Historical setting: Pyrenees Mountains, 6th Century C.E.
The elfin monk wanders pensively among the Roman statues as we had done at first, seemingly lost in a maze of promised pagan fixes. He is gazing into the laughing face of the fertility goddess with her huge bowl of too much grain. Maybe he too is wondering what the prayers to such a goddess would sound like. Or is he simply studying the workmanship of another sculptor’s hand? We know he is wondering what has become of the Christian subject by his own hand.
Nic offers answer, “We’ve moved the Christian sculpture into a more sacred space. She is in the oxen shed.”
The hood and robe of August return a nod of gratitude and he follows Nic to the shed. He looks on it as a stranger as though he has never seen his own work before, but isn’t that the experience of every artist – step back for moment — see it with empathy with the eyes of the stranger seeing it for the first time. First there is a moment of surprise, then the search for the flaw. It’s a persistent dialogue of the artist to himself, “how does it look to others?” “If only I had …”
I interrupt his wonder, “She is beautiful, isn’t she; just like the author of Luke must have seen her in his thoughts, a woman of poverty and simplicity yet she is holding the richest gift ever given to humankind.”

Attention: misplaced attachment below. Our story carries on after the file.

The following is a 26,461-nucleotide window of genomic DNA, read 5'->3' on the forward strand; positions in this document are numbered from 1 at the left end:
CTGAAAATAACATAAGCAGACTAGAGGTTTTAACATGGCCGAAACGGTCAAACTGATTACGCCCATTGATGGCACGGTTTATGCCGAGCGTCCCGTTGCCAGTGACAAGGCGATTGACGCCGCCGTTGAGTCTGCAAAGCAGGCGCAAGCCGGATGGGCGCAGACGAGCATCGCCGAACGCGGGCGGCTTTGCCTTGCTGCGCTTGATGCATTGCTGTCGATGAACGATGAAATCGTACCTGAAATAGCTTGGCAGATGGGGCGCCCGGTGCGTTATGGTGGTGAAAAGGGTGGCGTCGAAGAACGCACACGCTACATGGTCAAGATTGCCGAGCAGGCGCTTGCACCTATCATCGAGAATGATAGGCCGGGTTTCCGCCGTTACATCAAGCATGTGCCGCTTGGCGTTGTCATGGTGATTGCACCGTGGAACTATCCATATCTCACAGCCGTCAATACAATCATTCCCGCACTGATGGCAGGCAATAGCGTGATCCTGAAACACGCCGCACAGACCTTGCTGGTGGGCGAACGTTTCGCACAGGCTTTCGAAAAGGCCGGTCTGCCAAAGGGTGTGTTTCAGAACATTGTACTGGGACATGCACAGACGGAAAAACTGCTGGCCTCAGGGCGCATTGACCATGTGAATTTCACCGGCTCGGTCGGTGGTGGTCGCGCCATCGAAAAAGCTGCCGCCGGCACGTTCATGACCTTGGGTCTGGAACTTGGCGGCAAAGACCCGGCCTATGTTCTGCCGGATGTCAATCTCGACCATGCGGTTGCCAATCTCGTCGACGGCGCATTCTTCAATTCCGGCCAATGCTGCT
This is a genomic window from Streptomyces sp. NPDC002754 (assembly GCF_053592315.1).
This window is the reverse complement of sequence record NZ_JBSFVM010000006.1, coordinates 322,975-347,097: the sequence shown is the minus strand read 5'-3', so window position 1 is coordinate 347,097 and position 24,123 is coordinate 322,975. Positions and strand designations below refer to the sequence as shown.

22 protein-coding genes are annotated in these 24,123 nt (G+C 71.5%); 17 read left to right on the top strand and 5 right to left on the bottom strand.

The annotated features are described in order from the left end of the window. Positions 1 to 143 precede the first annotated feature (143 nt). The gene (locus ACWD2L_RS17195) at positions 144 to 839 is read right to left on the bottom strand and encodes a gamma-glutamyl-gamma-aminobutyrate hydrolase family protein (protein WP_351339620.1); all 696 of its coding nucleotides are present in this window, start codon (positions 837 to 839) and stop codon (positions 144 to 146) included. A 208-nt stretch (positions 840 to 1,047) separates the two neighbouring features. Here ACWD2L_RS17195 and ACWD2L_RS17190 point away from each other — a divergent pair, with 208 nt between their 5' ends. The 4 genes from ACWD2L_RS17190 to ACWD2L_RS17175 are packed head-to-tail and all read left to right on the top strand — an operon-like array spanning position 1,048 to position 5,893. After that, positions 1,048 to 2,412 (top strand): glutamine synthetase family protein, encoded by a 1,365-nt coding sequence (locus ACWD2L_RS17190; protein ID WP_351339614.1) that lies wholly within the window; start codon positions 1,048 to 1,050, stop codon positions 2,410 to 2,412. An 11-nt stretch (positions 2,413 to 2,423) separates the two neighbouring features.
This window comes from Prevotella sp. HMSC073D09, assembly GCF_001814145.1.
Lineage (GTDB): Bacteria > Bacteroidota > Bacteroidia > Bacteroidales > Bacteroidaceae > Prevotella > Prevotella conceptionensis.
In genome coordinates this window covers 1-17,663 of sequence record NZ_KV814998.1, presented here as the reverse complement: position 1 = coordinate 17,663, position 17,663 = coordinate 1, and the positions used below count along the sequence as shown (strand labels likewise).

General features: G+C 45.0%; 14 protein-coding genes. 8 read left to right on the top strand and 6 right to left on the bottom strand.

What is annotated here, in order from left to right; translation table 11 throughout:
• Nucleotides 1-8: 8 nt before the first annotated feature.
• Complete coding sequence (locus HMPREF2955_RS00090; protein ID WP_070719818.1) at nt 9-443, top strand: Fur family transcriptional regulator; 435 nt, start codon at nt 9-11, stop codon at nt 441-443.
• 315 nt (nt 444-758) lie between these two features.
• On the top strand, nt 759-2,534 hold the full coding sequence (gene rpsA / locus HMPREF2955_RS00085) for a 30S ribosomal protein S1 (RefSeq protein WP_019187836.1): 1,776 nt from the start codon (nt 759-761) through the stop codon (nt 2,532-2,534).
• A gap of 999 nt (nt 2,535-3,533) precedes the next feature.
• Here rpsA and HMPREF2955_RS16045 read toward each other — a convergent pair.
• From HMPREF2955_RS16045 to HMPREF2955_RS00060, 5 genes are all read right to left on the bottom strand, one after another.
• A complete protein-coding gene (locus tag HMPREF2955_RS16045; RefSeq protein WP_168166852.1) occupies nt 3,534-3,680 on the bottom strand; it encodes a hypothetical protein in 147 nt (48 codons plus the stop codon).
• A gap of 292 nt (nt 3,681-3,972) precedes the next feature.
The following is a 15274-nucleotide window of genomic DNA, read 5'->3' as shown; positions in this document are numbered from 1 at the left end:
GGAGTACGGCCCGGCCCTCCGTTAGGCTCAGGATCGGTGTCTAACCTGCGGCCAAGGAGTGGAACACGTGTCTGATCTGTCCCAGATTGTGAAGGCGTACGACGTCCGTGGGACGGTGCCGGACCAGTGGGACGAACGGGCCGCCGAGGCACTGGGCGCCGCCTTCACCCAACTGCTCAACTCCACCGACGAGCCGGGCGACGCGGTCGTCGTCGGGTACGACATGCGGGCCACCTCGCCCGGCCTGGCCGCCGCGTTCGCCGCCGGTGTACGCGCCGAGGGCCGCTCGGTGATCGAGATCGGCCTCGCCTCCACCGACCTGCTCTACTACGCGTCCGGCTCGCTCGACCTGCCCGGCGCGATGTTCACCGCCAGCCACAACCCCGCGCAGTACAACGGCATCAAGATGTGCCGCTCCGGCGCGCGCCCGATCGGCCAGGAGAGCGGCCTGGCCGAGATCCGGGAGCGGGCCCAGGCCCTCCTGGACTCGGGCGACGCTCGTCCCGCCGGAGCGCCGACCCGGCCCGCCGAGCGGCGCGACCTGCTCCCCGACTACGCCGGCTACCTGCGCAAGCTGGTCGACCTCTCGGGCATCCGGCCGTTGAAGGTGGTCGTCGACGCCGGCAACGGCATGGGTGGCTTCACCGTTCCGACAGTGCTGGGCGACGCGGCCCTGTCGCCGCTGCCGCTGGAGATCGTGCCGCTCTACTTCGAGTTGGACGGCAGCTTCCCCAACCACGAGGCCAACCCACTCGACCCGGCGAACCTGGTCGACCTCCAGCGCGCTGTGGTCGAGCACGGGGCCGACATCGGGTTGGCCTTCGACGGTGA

The shoulders of the wool robe melt in a human moment, then the little monk brushes off my assessment, a compliment, adroitly skipping over any appearance of a prideful sin, bowing silently and prayerfully.
We lift the statue onto the ox cart and prepare to start the slow walk to Ligugé, when host Antton comes along, not to wish us well on our journey, but to insist we are rude for leaving before his great festival of the New Year. Apparently his Gallo-Roman guest list has failed him. Nic offers our most well-mannered rejection but rejection is rejection, and Antton handles it with a heap of flaming language following us out his lane and onto the public path. His words surely include the complete thesaurus listing for Hell. It ends with “… and furthermore the little priest smells like a cur in heat!” Maybe August is already walking the ox far enough ahead of us and didn’t hear it, or maybe he just turned away and let the jeering roll off his back.